City

Salsa on St. Clair: the city and citizens can do great things together

“Let’s shut down the street,” was John Montesano’s rallying cry, 15 years ago, about St. Clair West – an almost insane suggestion considering sections of the street were already suffering from localized closures and transit disruptions due to the construction of the dedicated streetcar lanes. John is the creator of Salsa on St. Clair and originator and co-chair of The Stop’s highly successful fundraiser Big Night at the Green Barn also celebrating its tenth anniversary this year.

John says, “I’ve done two things in this community that are important to me, and they both come from the same place – we need to use our ethnicity or whatever we have in our cachet, to make better communities, to use it for civic engagement, to organize people for the good.”

John’s family emigrated from Italy and initially settled south of Davenport and Dufferin, then moved north of Eglinton and Dufferin, and then further north to the Wilson Avenue area. Always interested in a refreshing and distinctive take on Italian culture and identity in Toronto, he became the editor the eyetalian, a provocative magazine co-founded by a group of second-generation Italian Canadians (1993-98).

Eventually John moved to the St. Clair West area during the construction of the dedicated streetcar lanes. At the time, he was the vice president and general manager at Telelatino, a popular television station with Latin American and Italian communities. Right away he noticed the street was struggling. “People who were here were really suffering,” he explains, “So that partially was what motivated me. I’m in the neighbourhood now; I have my ear to the ground.”

St. Clair’s struggles before the right-of-way

Truth is, even before construction of the dedicated streetcar line, a changing demographic challenged St. Clair shop owners west of Bathurst Street. Business owners who should have renewed their businesses or retired years earlier served a dwindling customer base while dollar stores became the go-to businesses on the street. Consequently, some businesses could not survive the disruption caused by the lengthy construction of the right-of-way, made worse by an unnecessary court battle against the city.  Meanwhile, developers had been quietly scooping up St. Clair’s storefront buildings with a goal to buy up entire blocks for future development. As properties sold and leases expired, businesses left, storefronts were shuttered, and developers waited.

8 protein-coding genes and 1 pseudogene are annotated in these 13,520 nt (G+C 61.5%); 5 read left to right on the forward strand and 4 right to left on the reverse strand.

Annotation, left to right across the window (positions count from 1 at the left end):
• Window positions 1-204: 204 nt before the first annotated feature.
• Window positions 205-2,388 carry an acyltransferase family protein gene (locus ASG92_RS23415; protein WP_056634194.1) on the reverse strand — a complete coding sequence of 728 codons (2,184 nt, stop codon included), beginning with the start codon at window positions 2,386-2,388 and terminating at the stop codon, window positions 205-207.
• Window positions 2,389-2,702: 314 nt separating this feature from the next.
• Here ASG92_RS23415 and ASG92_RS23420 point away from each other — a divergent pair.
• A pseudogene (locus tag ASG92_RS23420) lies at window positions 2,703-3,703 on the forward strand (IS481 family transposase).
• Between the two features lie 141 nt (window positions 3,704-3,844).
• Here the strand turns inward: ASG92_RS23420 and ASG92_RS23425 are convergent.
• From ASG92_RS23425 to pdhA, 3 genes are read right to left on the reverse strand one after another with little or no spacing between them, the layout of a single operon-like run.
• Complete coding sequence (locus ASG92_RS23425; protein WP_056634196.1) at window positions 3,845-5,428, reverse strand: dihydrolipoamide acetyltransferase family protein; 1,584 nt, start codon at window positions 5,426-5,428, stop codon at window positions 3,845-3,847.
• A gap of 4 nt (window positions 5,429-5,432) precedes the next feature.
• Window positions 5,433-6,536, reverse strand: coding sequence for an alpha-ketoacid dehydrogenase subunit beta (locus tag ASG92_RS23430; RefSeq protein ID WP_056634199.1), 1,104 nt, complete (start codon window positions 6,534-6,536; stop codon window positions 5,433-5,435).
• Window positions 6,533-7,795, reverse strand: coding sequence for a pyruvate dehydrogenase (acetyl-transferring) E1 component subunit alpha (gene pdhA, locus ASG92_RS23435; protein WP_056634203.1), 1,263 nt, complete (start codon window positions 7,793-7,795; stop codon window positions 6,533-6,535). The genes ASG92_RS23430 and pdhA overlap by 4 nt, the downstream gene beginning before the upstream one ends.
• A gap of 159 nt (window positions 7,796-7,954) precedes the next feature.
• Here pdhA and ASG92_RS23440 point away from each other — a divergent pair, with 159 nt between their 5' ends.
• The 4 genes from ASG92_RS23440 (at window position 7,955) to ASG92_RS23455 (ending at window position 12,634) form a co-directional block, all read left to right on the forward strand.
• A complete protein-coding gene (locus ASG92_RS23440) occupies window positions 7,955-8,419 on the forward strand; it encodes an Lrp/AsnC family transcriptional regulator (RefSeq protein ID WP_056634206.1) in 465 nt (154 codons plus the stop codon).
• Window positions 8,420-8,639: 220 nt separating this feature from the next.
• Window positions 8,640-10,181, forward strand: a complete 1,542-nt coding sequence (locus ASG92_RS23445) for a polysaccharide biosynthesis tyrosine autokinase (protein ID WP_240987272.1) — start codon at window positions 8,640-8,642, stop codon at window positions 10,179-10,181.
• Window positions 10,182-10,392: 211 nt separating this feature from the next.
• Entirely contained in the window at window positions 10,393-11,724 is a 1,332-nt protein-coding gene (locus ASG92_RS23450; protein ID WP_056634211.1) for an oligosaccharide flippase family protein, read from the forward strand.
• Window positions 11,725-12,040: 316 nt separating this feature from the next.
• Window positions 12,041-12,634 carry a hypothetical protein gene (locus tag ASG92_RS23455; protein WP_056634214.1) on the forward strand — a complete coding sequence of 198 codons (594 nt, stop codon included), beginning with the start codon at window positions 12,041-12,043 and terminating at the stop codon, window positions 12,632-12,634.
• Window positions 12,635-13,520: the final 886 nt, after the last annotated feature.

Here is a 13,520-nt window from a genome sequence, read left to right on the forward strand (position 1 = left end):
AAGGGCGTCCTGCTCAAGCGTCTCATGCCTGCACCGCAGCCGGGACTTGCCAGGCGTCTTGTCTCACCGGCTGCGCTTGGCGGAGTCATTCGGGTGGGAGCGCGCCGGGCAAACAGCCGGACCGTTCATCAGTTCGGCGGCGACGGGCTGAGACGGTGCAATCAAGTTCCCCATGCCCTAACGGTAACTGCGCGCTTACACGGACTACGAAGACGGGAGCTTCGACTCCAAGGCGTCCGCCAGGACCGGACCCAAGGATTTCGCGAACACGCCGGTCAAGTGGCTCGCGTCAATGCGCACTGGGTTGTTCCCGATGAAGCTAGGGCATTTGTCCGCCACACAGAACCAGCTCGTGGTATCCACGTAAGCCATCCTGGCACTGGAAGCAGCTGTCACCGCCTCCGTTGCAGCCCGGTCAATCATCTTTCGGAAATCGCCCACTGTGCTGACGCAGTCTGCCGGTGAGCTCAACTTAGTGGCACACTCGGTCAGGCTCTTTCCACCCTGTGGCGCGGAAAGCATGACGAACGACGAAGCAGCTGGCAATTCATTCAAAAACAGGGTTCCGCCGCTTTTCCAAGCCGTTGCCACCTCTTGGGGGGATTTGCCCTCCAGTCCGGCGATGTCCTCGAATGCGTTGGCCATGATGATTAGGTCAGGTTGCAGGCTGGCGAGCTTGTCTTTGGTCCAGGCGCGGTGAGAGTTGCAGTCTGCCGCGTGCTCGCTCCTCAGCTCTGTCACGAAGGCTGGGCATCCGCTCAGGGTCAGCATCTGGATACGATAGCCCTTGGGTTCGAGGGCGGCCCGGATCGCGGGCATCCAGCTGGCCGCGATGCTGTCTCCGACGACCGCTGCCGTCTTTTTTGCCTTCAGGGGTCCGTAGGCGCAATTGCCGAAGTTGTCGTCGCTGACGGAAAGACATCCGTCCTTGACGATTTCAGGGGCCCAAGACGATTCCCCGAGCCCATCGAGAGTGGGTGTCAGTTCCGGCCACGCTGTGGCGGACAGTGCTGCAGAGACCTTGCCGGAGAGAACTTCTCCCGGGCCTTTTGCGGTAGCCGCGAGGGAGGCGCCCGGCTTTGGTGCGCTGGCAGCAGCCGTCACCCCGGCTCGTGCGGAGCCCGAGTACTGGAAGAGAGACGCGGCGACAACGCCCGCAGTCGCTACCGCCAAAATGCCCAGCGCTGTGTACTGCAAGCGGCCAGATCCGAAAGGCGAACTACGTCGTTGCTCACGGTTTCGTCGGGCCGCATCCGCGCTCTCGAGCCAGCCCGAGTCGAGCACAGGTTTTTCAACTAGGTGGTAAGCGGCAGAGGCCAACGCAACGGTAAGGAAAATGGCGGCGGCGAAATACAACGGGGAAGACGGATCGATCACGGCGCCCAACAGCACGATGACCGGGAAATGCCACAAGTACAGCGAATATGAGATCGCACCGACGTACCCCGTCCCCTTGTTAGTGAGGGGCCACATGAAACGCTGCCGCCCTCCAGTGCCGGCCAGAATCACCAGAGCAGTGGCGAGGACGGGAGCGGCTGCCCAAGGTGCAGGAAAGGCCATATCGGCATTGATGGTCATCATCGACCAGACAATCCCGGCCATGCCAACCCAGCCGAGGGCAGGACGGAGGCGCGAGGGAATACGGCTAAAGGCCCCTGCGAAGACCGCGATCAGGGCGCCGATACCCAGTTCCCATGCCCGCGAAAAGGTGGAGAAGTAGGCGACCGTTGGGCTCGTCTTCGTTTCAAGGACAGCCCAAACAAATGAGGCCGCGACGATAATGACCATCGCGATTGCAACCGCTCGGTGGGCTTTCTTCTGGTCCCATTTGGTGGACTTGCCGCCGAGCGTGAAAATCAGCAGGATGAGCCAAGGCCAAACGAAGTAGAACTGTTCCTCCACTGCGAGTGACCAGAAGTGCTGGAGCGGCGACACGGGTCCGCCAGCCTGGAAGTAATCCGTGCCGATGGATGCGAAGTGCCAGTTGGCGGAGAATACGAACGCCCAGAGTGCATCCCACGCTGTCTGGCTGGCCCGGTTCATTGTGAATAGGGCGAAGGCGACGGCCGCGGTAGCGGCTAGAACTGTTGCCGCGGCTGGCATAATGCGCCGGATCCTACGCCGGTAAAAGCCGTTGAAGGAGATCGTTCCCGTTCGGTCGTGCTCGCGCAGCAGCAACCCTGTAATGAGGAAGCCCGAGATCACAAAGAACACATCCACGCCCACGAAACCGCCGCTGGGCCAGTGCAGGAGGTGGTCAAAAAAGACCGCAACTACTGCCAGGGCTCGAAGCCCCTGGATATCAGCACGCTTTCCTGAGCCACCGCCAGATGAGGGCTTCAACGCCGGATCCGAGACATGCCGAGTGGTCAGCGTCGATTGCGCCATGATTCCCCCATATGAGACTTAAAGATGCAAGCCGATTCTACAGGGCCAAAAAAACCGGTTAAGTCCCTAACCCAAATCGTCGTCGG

Latin American businesses

John’s sharp eye focused on St. Clair’s Latin American restaurants and businesses, the need for the street to do business development, and the lack of an identifiable city area for the diverse Latin community to call its own.

“I’ve never been a big fan of celebrating ethnicity for the sake of ethnicity or celebrating our background for the sake of a celebration,” John explains, “I’ve gone to a hundred of those, they’re fine, I don’t look down on that. But I feel they’re a plateau. I’m not a big plateau person. I ask, what’s the next thing we can do.”

John’s approach to Salsa on St. Clair originated during his time at Telelatino. He saw ethnic festivals produced in what he calls enclaves. He explains, “I was always pitching my boss the idea that we needed to become more of a part of the fabric of the city and he was a big believer in that. I moved into the neighbourhood and within a couple of months I called Joe.” He’s referring here to Joe Mihevc who was the City Councillor at the time.

Shutting down St. Clair